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Soldiers in Vietnam, photographs from the Walter Lewis Kudlacik Collection, Veterans' History Project, ca. 1970

These snapshots taken by an American soldier who served in Vietnam show the region’s dense jungle growth that provided cover for North Vietnamese forces––and the barren aftermath of spraying Agent Orange. Congress sought to understand the impact of exposure to the herbicide on veterans’ health.

American Folklife Center, Library of Congress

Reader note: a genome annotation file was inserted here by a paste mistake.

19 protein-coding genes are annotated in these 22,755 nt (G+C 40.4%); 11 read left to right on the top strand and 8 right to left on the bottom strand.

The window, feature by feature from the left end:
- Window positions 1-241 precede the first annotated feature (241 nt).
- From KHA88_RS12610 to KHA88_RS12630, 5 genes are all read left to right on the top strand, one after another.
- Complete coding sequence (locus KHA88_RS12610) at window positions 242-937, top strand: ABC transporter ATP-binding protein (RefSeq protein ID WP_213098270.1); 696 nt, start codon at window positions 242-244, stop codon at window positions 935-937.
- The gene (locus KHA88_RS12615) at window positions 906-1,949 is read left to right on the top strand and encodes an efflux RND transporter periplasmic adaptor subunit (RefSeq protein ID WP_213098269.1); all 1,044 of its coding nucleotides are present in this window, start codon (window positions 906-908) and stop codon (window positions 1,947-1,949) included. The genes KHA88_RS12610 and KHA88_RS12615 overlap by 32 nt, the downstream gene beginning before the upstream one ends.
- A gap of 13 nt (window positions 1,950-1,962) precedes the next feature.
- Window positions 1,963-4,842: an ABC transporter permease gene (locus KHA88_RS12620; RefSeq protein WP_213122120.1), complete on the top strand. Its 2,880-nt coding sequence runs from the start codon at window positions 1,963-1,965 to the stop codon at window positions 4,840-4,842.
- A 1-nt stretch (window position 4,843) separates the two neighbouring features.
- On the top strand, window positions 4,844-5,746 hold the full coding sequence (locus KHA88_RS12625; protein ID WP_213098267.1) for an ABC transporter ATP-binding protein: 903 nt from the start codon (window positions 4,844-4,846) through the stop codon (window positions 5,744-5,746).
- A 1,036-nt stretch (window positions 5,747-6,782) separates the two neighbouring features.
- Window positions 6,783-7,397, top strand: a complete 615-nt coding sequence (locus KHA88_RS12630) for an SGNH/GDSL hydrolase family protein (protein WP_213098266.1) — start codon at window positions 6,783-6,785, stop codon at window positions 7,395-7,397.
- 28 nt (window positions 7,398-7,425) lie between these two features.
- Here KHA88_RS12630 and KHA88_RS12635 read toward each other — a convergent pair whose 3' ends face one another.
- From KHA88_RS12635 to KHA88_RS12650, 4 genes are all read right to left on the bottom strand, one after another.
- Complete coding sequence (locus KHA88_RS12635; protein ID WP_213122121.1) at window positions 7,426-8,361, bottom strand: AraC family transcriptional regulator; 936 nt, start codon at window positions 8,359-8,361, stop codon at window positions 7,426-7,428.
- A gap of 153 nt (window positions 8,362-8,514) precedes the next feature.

Soldiers in Vietnam, photographs from the Walter Lewis Kudlacik Collection, Veterans' History Project, ca. 1970

Congress Investigates Agent Orange

In the late 1970s Congress began to address the effects of exposure to Agent Orange, a chemical defoliant used by the United States military during the Vietnam War. Congressional committees interviewed Vietnam veterans and consulted medical experts to explore possible links between Agent Orange and certain forms of cancer and other health problems. After experts confirmed the product was harmful to humans, Congress mandated the Department of Veterans Affairs to conduct further research on consequences of Agent Orange exposure and passed laws providing benefits to injured veterans.